With less than three years of existence, Sydney Irish rugby club has already made quite an impact, winning cups in each of the past two seasons.
With the new season about to start, the club’s director of rugby Andrew Scannell (who played for Cork Constitution in Ireland) fills in some of the background.
“The club was formed in 2012 when some ex-pats decided that with the amount of Irish that were coming out to Australia, maybe it would be a good idea to see if we could get something together. We thought that to have a social club in the name of sport would be something of great value to people,” he told the Irish Echo.
“We met through friends of friends of friends in business in Sydney and thought this could potentially grow into something large. In August 2012 we had our first match. It grew rapidly from there and now we have three teams and some major sponsors.”
Finding a pitch to play on was the most difficult part of setting up the club, but some big names helped out.
“We approached Alan Gaffney, who was assistant coach to Ireland and had coached Leinster and Munster. He is back in Australia and has been assistant coach to the Wallabies and backs coach to the Waratahs. He
put us in the right direction,” Scannell said.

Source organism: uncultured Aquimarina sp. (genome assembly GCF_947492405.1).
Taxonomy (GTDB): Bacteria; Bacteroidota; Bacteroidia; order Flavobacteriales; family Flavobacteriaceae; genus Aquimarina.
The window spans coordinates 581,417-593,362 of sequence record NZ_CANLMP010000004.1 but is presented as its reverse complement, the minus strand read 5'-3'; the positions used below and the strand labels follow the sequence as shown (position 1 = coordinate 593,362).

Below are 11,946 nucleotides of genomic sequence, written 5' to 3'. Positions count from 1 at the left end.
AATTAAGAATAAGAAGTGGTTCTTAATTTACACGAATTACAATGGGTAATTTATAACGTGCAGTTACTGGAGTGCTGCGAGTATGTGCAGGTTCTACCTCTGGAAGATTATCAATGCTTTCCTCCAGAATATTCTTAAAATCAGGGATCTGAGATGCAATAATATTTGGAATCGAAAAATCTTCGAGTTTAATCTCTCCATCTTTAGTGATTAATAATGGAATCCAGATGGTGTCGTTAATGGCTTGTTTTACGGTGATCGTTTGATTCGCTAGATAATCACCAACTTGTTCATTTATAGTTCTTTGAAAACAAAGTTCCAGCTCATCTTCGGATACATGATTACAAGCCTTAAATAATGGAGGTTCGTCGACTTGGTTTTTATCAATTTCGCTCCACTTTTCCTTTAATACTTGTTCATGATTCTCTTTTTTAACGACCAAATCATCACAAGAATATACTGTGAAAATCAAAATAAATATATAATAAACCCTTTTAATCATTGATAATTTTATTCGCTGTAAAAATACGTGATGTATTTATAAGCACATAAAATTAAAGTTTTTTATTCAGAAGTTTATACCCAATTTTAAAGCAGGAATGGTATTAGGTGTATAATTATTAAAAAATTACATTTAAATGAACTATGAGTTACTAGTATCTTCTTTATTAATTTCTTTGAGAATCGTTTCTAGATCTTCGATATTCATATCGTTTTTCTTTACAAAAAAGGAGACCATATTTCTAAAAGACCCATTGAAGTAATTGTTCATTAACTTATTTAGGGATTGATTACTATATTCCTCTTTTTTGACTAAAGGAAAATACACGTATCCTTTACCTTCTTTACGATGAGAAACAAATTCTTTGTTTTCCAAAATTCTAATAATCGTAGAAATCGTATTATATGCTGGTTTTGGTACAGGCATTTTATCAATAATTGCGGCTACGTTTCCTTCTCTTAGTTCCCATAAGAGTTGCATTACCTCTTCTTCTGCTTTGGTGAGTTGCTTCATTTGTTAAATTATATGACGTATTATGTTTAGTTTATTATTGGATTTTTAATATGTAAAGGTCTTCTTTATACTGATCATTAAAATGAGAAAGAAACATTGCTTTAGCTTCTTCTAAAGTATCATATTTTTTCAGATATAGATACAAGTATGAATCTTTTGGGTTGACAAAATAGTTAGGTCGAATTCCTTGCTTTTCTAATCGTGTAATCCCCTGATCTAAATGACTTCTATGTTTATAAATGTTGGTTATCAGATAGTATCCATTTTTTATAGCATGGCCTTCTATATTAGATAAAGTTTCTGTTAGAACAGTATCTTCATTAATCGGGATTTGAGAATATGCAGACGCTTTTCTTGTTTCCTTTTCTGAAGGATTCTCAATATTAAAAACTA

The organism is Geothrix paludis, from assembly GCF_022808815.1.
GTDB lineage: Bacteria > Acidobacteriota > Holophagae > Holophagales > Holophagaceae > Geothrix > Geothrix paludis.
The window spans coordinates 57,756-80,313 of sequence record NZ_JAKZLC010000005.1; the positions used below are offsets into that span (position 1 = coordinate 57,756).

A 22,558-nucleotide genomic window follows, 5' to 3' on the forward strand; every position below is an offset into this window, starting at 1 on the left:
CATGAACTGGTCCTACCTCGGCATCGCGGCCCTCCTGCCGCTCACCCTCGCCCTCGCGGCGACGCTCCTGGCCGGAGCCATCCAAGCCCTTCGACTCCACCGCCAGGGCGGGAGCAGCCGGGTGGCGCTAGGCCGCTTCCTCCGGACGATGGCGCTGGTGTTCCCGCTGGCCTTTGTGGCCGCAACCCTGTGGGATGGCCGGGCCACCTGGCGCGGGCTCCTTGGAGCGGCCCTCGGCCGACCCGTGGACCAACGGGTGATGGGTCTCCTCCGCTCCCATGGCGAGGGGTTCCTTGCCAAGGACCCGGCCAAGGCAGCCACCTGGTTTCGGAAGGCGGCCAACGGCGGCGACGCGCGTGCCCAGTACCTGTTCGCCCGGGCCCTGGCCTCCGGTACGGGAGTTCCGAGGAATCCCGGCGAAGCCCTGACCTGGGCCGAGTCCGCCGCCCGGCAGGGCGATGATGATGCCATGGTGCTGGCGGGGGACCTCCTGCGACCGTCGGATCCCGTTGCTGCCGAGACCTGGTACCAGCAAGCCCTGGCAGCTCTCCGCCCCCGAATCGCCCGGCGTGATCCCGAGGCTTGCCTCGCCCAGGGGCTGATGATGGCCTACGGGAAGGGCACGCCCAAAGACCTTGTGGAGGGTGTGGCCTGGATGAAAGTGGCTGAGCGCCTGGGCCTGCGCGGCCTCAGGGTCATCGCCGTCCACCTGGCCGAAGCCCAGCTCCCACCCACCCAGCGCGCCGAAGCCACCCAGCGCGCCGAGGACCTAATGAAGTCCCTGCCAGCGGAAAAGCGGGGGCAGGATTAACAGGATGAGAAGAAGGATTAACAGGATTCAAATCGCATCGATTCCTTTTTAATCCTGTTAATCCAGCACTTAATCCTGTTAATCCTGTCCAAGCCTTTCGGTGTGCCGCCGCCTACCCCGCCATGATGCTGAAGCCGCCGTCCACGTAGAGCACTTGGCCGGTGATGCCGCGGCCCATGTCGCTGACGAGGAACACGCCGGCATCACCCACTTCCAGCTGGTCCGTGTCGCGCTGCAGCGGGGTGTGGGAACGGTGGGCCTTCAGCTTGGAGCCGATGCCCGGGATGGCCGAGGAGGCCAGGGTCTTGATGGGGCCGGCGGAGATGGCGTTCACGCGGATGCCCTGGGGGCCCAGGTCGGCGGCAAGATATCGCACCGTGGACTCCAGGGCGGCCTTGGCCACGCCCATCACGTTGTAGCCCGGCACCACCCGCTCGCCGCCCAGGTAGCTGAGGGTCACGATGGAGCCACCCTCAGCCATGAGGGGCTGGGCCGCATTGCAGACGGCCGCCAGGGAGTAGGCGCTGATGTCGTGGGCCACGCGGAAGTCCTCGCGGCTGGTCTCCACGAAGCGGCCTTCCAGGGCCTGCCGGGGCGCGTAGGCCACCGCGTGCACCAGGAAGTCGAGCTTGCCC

“I have a very good relationship now with Simon Poidevin, who was a Wallaby and has great links to Randwick rugby club. Randwick have given us a home ground that we train on and play on. It’s a reciprocal agreement where we sponsor their juniors.”
Though Scannell is a Munster man, there’s no favouritism at the club.
“When it comes to Sydney Irish there is no talk of Connacht, Leinster, Munster or Ulster, which is great. It’s not dominated by any province. There are plenty of Aussies as well to keep us at bay. There are a couple of Scottish and Welsh, too.
“That’s what the club is all about. It’s more of a social club and it’s not just for ex-pats, it’s also for people who have moved in from out of town. We have a few boys up from Wollongong who were just looking for a club to play for and a bit of a laugh,” he said.
“We’re a social side. We only train once a week, compared to the standard of two or three times a week. We have more social events than most clubs in our competition. We do Christmas in July, we’ll do a Halloween party, we get together for the Six Nations games and other events too.”
But success has come despite, or perhaps because of, having fewer training sessions.
“If you’re a club that trains twice or three times a week you get a lot of players falling off and it’s very hard to get decent scrummaging or decent lineouts when half the team isn’t there on Wednesday and the other half isn’t there on Thursday. We’re dedicated to turning up one night a week, we have a talented squad and we have that real team environment,” Scannell said.
Much like GAA clubs in London, Sydney Irish also operates as a place to make contacts for jobs and a room.
“We’ve got people who come to
training and are looking for work, and we try to help out as best we can. We’re there to help out. We have also helped people who are looking for
accommodation,” he said.
The club may not be at the level of London Irish yet, but it is looking at the future. “We have no five-year plan, but we have aspirations,” he said.